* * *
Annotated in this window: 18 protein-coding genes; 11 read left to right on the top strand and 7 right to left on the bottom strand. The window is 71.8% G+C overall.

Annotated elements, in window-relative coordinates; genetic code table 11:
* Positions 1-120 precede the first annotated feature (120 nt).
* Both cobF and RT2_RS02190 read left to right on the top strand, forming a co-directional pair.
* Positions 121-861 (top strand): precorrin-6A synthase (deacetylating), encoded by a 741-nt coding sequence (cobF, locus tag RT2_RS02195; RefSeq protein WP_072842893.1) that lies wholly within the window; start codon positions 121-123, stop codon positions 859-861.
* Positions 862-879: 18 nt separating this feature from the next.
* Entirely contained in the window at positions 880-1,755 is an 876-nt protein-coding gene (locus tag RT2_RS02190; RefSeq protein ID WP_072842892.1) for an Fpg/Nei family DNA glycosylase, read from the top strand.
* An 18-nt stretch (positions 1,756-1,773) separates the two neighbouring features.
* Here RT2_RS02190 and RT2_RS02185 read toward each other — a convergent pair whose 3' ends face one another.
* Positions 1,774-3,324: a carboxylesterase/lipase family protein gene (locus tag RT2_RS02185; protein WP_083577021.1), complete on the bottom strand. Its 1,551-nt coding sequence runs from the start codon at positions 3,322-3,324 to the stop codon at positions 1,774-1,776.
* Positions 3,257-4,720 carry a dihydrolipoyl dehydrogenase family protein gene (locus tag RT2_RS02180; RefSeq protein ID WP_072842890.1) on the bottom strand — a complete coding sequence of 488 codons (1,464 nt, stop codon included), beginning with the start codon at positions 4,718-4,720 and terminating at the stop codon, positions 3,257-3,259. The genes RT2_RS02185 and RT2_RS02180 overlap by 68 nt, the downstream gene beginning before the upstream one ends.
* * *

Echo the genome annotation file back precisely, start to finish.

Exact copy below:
Annotated in this window: 18 protein-coding genes; 11 read left to right on the top strand and 7 right to left on the bottom strand. The window is 71.8% G+C overall.

Annotated elements, in window-relative coordinates; genetic code table 11:
* Positions 1-120 precede the first annotated feature (120 nt).
* Both cobF and RT2_RS02190 read left to right on the top strand, forming a co-directional pair.
* Positions 121-861 (top strand): precorrin-6A synthase (deacetylating), encoded by a 741-nt coding sequence (cobF, locus tag RT2_RS02195; RefSeq protein WP_072842893.1) that lies wholly within the window; start codon positions 121-123, stop codon positions 859-861.
* Positions 862-879: 18 nt separating this feature from the next.
* Entirely contained in the window at positions 880-1,755 is an 876-nt protein-coding gene (locus tag RT2_RS02190; RefSeq protein ID WP_072842892.1) for an Fpg/Nei family DNA glycosylase, read from the top strand.
* An 18-nt stretch (positions 1,756-1,773) separates the two neighbouring features.
* Here RT2_RS02190 and RT2_RS02185 read toward each other — a convergent pair whose 3' ends face one another.
* Positions 1,774-3,324: a carboxylesterase/lipase family protein gene (locus tag RT2_RS02185; protein WP_083577021.1), complete on the bottom strand. Its 1,551-nt coding sequence runs from the start codon at positions 3,322-3,324 to the stop codon at positions 1,774-1,776.
* Positions 3,257-4,720 carry a dihydrolipoyl dehydrogenase family protein gene (locus tag RT2_RS02180; RefSeq protein ID WP_072842890.1) on the bottom strand — a complete coding sequence of 488 codons (1,464 nt, stop codon included), beginning with the start codon at positions 4,718-4,720 and terminating at the stop codon, positions 3,257-3,259. The genes RT2_RS02185 and RT2_RS02180 overlap by 68 nt, the downstream gene beginning before the upstream one ends.